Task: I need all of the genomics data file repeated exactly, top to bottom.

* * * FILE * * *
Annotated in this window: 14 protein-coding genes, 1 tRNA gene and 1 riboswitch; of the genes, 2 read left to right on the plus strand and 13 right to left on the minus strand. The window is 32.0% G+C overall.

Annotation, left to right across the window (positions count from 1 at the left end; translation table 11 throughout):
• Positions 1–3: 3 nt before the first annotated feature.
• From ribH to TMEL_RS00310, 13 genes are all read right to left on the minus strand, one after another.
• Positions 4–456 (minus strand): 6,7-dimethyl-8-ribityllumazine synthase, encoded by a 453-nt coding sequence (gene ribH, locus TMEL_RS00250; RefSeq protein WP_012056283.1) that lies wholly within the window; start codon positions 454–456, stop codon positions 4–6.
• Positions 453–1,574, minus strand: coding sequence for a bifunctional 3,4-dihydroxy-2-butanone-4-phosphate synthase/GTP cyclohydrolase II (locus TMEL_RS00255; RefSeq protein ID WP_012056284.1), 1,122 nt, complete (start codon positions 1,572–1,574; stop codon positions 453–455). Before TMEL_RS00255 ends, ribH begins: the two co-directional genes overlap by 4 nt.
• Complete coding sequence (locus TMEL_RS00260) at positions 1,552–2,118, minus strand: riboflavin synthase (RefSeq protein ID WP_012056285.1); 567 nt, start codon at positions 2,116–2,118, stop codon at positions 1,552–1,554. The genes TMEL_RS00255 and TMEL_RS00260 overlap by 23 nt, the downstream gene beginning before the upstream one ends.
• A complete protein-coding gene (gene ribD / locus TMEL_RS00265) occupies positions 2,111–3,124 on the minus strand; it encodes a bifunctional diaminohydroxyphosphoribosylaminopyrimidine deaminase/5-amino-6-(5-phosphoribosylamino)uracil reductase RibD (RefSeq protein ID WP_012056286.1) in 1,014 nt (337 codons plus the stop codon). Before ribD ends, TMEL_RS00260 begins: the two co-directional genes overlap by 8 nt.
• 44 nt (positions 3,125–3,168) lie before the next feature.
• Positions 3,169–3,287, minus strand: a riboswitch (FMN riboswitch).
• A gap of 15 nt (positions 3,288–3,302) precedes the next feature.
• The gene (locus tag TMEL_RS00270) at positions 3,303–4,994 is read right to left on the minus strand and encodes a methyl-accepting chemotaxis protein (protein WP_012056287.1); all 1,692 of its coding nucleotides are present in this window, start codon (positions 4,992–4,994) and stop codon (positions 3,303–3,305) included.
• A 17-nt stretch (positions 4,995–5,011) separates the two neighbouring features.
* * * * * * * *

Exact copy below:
Annotated in this window: 14 protein-coding genes, 1 tRNA gene and 1 riboswitch; of the genes, 2 read left to right on the plus strand and 13 right to left on the minus strand. The window is 32.0% G+C overall.

Annotation, left to right across the window (positions count from 1 at the left end; translation table 11 throughout):
• Positions 1–3: 3 nt before the first annotated feature.
• From ribH to TMEL_RS00310, 13 genes are all read right to left on the minus strand, one after another.
• Positions 4–456 (minus strand): 6,7-dimethyl-8-ribityllumazine synthase, encoded by a 453-nt coding sequence (gene ribH, locus TMEL_RS00250; RefSeq protein WP_012056283.1) that lies wholly within the window; start codon positions 454–456, stop codon positions 4–6.
• Positions 453–1,574, minus strand: coding sequence for a bifunctional 3,4-dihydroxy-2-butanone-4-phosphate synthase/GTP cyclohydrolase II (locus TMEL_RS00255; RefSeq protein ID WP_012056284.1), 1,122 nt, complete (start codon positions 1,572–1,574; stop codon positions 453–455). Before TMEL_RS00255 ends, ribH begins: the two co-directional genes overlap by 4 nt.
• Complete coding sequence (locus TMEL_RS00260) at positions 1,552–2,118, minus strand: riboflavin synthase (RefSeq protein ID WP_012056285.1); 567 nt, start codon at positions 2,116–2,118, stop codon at positions 1,552–1,554. The genes TMEL_RS00255 and TMEL_RS00260 overlap by 23 nt, the downstream gene beginning before the upstream one ends.
• A complete protein-coding gene (gene ribD / locus TMEL_RS00265) occupies positions 2,111–3,124 on the minus strand; it encodes a bifunctional diaminohydroxyphosphoribosylaminopyrimidine deaminase/5-amino-6-(5-phosphoribosylamino)uracil reductase RibD (RefSeq protein ID WP_012056286.1) in 1,014 nt (337 codons plus the stop codon). Before ribD ends, TMEL_RS00260 begins: the two co-directional genes overlap by 8 nt.
• 44 nt (positions 3,125–3,168) lie before the next feature.
• Positions 3,169–3,287, minus strand: a riboswitch (FMN riboswitch).
• A gap of 15 nt (positions 3,288–3,302) precedes the next feature.
• The gene (locus tag TMEL_RS00270) at positions 3,303–4,994 is read right to left on the minus strand and encodes a methyl-accepting chemotaxis protein (protein WP_012056287.1); all 1,692 of its coding nucleotides are present in this window, start codon (positions 4,992–4,994) and stop codon (positions 3,303–3,305) included.
• A 17-nt stretch (positions 4,995–5,011) separates the two neighbouring features.